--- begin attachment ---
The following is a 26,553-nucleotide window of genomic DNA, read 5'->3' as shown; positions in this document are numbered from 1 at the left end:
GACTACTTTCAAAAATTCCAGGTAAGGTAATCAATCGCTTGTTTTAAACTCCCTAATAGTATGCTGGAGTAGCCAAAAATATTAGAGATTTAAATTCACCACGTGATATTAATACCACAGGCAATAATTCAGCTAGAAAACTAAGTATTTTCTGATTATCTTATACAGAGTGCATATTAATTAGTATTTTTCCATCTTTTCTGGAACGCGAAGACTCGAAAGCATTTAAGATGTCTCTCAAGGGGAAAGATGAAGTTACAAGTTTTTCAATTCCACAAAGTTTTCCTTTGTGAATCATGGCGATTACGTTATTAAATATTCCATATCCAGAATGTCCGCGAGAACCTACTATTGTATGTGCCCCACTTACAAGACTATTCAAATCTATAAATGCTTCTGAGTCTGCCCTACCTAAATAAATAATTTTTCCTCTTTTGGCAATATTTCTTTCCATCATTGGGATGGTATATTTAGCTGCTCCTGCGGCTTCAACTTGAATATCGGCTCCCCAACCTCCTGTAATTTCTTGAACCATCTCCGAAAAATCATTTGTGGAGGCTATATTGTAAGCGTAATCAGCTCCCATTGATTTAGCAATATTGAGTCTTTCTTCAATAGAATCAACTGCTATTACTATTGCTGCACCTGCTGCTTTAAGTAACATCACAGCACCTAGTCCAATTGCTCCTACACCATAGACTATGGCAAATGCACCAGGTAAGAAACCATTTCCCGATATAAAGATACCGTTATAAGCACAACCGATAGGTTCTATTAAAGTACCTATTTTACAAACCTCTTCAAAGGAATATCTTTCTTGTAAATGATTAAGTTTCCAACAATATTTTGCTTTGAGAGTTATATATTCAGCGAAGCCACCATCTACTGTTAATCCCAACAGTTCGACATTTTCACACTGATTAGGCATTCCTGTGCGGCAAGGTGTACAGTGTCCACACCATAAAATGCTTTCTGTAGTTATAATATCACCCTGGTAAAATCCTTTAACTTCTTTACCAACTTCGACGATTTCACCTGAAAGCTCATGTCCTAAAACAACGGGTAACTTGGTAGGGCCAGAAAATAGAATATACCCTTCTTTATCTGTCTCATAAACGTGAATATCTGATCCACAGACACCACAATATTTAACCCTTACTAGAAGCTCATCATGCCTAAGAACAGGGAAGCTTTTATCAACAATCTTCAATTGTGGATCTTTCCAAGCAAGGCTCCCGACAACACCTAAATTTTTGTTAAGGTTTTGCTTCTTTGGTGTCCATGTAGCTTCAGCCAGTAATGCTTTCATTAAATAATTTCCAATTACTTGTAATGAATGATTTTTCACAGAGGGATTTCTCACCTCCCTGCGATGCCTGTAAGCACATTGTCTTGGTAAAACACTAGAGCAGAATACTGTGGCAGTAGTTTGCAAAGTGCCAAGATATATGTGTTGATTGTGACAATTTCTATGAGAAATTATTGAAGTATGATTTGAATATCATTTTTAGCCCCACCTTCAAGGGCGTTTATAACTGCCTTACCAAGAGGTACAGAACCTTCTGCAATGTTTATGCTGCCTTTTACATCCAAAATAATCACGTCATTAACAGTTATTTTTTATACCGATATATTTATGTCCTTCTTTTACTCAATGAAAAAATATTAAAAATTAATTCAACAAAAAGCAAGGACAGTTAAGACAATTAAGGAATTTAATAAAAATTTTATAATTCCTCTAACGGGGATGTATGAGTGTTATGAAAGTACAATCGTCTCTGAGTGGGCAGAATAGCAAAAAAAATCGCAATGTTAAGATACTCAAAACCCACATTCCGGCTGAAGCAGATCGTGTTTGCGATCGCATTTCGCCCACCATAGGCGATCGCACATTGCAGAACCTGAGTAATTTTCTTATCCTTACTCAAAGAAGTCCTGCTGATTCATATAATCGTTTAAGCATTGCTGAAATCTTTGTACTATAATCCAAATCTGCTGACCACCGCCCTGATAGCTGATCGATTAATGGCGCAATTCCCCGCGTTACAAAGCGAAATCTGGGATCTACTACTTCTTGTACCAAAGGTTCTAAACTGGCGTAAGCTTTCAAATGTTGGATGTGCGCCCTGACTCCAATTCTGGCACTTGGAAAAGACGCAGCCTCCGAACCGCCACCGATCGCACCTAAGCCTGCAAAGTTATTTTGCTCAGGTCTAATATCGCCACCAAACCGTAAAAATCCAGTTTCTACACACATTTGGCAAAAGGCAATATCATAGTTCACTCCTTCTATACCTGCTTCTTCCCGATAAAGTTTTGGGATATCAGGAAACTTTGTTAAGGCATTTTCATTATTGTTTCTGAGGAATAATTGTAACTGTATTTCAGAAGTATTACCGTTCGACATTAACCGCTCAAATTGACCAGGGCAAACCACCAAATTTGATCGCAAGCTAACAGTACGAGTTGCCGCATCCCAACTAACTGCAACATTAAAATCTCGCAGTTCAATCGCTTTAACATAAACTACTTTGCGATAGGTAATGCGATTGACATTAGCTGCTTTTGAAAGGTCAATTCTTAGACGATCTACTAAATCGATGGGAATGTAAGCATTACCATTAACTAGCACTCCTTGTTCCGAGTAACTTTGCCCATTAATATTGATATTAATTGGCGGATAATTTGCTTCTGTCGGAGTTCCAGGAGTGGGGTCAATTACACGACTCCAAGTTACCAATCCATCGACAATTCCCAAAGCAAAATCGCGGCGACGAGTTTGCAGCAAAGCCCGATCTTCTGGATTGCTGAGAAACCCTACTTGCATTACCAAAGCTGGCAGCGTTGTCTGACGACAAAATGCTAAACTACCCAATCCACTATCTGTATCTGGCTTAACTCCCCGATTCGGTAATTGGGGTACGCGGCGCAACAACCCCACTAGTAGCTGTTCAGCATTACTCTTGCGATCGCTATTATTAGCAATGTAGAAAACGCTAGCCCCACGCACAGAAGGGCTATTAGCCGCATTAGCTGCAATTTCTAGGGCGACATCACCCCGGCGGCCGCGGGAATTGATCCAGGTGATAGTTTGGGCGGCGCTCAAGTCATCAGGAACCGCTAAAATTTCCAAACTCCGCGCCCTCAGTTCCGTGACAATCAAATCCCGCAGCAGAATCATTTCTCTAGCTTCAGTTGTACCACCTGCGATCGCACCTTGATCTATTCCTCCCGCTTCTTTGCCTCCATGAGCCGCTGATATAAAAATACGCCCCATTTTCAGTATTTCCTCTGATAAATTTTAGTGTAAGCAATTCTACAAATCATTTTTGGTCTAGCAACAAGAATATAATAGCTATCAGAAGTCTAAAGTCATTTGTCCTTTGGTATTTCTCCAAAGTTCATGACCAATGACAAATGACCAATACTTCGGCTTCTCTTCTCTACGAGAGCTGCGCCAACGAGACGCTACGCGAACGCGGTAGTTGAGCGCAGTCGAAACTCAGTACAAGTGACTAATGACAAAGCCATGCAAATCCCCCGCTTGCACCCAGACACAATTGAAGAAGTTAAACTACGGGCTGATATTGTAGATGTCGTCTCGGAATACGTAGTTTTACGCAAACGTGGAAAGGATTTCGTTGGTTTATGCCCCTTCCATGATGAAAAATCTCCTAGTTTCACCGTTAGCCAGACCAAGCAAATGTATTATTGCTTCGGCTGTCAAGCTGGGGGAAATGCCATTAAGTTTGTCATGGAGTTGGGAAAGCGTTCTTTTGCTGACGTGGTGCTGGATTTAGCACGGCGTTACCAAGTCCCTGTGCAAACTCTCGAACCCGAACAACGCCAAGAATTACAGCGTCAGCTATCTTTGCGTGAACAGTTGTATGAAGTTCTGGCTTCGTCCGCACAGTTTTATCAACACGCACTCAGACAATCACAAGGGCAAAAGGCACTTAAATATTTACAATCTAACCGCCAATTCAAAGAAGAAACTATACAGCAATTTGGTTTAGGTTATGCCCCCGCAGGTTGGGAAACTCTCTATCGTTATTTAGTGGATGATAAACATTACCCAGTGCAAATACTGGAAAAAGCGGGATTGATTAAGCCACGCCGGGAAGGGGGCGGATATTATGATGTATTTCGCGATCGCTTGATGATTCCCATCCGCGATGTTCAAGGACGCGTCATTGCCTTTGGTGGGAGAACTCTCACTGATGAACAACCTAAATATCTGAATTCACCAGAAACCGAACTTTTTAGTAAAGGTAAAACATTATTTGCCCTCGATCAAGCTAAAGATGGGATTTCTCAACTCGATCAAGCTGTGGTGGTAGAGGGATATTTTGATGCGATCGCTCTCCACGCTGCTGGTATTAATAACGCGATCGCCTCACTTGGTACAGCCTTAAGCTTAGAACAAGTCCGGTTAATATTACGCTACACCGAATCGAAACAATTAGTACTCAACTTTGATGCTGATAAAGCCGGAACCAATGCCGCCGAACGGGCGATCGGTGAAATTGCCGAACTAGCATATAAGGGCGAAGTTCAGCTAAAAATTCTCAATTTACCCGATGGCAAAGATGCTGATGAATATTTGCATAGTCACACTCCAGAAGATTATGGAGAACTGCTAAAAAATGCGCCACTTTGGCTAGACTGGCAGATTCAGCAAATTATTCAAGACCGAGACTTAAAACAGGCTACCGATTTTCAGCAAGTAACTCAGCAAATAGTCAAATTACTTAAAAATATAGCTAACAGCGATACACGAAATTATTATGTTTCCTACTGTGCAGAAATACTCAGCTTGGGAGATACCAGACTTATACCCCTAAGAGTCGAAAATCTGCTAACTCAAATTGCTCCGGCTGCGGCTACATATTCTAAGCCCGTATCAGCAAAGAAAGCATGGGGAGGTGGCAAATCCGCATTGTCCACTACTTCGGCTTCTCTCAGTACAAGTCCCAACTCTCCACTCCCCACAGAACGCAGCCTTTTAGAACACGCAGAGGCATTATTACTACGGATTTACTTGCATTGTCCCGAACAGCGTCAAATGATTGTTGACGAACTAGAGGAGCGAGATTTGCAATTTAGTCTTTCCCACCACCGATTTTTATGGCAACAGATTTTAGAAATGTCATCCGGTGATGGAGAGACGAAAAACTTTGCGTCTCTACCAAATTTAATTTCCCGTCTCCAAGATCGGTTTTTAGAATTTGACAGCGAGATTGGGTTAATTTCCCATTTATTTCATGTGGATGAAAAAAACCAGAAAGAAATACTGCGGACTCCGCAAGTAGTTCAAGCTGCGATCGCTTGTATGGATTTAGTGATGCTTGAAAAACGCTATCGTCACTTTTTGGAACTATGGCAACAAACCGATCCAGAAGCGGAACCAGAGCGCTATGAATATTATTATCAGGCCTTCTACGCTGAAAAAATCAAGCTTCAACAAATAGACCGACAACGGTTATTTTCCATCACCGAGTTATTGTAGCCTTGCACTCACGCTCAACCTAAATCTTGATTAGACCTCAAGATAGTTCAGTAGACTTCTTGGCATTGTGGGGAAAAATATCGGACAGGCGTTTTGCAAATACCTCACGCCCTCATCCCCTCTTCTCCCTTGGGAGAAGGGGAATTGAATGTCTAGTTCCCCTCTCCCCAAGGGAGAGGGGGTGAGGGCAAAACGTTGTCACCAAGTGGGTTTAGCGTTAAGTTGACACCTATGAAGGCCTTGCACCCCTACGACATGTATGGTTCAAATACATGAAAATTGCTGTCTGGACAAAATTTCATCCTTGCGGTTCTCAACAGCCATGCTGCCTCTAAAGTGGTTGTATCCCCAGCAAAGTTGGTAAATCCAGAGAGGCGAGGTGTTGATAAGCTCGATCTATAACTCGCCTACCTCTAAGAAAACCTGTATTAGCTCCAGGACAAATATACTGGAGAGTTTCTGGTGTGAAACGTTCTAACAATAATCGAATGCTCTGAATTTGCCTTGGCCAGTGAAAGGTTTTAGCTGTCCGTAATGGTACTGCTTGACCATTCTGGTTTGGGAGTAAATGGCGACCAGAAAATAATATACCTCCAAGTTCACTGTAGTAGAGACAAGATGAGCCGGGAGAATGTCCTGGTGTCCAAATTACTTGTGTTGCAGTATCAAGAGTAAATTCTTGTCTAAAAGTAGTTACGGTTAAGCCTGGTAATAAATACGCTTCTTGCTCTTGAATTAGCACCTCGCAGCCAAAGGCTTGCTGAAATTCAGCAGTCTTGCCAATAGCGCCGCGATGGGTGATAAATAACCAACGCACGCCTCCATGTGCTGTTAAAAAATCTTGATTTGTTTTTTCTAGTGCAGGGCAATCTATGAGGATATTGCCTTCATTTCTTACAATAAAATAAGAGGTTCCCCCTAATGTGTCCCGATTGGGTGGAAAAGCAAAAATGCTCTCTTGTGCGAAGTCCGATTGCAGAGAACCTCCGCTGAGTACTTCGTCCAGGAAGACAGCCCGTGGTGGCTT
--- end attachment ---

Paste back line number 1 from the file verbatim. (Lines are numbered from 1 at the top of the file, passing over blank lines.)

The following is a 26,553-nucleotide window of genomic DNA, read 5'->3' as shown; positions in this document are numbered from 1 at the left end: